Indian police investigate suspected people smuggling to NZ

NEW DELHI — Police in southern India are investigating a suspected attempt to illegally transport scores of Indians on an overcrowded boat to New Zealand.

The additional superintendent of police in Kerala state said police were questioning people who failed to board the fishing boat, who said it left nine days ago for New Zealand.

Sojan, who uses one name, said police began investigating when they found dozens of abandoned bags containing dried fruit and "everything needed for a sea journey" near the harbor in Kochi in Kerala state.

"The boat is gone, that's for sure," he said by telephone Monday.

Police believe the fishing boat was so overcrowded that people had to leave their luggage behind. Sojan said it was unclear where the boat might be.

"We have not been able to trace the boat so far, no radio connection, no radar, nothing is coming out," Sojan said. "It was a fishing boat, not a passenger boat. The boat had been purchased just for this purpose."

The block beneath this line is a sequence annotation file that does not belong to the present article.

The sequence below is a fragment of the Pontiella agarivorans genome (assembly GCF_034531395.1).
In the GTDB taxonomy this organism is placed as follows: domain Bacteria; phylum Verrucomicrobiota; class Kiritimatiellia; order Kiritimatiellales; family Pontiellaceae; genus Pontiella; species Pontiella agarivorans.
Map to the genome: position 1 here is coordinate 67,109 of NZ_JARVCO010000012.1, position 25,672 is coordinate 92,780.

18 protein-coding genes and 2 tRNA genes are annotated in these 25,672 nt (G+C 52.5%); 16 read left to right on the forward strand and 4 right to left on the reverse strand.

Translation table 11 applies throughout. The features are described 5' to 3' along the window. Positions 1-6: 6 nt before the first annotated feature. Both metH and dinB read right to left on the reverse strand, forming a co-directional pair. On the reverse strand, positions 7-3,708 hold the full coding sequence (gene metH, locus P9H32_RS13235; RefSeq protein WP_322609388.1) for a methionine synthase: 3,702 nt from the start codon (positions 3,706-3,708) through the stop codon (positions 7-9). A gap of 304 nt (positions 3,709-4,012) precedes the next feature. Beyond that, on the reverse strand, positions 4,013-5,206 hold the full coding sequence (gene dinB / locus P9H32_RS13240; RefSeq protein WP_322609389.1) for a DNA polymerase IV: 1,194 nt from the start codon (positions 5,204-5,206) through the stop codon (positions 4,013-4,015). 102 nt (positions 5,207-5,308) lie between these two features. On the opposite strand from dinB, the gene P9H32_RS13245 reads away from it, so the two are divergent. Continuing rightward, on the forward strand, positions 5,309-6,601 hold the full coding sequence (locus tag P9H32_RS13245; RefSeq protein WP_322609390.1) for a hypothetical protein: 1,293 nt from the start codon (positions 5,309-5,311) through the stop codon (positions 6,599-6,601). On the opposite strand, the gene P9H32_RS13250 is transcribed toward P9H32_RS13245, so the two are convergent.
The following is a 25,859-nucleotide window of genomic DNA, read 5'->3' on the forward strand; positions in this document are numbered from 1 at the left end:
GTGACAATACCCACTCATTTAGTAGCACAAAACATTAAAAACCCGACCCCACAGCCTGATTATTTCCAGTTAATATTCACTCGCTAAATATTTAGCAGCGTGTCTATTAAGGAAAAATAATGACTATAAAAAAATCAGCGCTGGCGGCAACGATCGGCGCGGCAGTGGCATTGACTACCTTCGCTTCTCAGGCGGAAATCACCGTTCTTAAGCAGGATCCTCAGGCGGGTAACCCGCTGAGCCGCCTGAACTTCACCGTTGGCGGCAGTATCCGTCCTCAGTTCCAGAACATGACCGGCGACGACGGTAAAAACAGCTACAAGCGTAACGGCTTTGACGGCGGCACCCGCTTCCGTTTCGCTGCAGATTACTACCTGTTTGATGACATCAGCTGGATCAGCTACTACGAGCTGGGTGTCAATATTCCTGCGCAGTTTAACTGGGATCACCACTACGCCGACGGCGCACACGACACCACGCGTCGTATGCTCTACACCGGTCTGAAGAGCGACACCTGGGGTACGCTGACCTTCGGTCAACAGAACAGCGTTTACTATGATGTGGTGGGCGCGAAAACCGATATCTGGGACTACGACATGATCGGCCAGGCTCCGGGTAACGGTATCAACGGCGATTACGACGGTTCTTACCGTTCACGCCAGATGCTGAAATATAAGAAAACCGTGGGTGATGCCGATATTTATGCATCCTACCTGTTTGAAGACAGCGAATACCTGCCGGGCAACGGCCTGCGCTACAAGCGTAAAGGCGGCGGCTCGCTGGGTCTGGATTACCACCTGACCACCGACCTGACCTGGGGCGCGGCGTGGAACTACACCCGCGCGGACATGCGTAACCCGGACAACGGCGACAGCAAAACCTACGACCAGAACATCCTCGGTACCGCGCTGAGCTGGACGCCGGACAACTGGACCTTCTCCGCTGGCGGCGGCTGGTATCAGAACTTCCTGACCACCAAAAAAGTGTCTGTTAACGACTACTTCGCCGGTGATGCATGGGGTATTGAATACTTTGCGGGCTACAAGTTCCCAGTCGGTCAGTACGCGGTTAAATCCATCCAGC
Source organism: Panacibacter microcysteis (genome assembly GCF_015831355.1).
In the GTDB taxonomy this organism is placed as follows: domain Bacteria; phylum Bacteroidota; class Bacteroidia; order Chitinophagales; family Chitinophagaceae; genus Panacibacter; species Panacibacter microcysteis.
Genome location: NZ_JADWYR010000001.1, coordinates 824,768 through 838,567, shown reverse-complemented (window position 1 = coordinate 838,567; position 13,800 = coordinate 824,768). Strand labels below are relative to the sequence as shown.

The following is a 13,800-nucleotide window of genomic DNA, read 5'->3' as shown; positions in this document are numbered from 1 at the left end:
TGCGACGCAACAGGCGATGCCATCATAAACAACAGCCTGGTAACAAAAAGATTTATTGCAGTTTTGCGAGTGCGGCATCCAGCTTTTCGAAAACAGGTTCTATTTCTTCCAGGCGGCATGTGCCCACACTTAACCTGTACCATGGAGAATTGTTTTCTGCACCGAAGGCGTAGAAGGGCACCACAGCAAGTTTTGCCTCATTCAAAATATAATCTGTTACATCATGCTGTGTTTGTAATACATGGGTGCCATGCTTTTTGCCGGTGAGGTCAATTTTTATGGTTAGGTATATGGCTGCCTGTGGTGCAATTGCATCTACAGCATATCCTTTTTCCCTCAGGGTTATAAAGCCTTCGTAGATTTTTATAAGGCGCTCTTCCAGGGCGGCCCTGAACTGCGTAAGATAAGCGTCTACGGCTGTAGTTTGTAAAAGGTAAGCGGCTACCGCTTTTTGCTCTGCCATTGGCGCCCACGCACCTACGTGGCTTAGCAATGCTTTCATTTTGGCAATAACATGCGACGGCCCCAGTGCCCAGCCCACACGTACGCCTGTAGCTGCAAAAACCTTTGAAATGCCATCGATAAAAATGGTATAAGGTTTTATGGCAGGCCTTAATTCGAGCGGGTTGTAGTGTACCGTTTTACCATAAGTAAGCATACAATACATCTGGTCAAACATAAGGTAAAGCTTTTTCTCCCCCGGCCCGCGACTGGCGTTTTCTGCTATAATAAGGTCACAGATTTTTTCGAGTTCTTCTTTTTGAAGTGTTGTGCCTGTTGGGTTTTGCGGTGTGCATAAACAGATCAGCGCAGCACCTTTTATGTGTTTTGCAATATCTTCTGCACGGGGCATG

He said no arrests had been made.

The Indian Express newspaper said police recovered more than 50 abandoned bags near Kodungallur temple in Thrissur district and later found more bags at Munambam harbor in Kochi.

The newspaper said the bags — containing clothes, IDs and other documents — belonged to about 230 people. Sojan said it was unclear how many might be on board, but "more than 100."

There has never been a large boat arrival of asylum seekers in New Zealand, due in part to country's isolation in the South Pacific and the often treacherous ocean conditions. But the country is seen as more welcoming than neighboring Australia, which refuses to resettle asylum seekers arriving by boat in a policy intended to deter such journeys.

"Although there has never been a mass arrival in this country, there's no doubt that New Zealand is a target for people smugglers and a mass arrival at some stage is a very real possibility that we need to be fully prepared for," said Stephen Vaughan, an assistant general manager at Immigration New Zealand, in a statement.

Vaughan said the agency did not comment on specific cases but it remained vigilant.

"The message to anyone contemplating such a journey is simple: Any attempt to reach New Zealand will put your life, and the lives of your family members, at great risk," he said. "There is every chance you will drown at sea."

New Zealand law allows for large numbers of asylum seekers arriving by boat to be detained for up to six months while authorities assess whether they pose a security risk.

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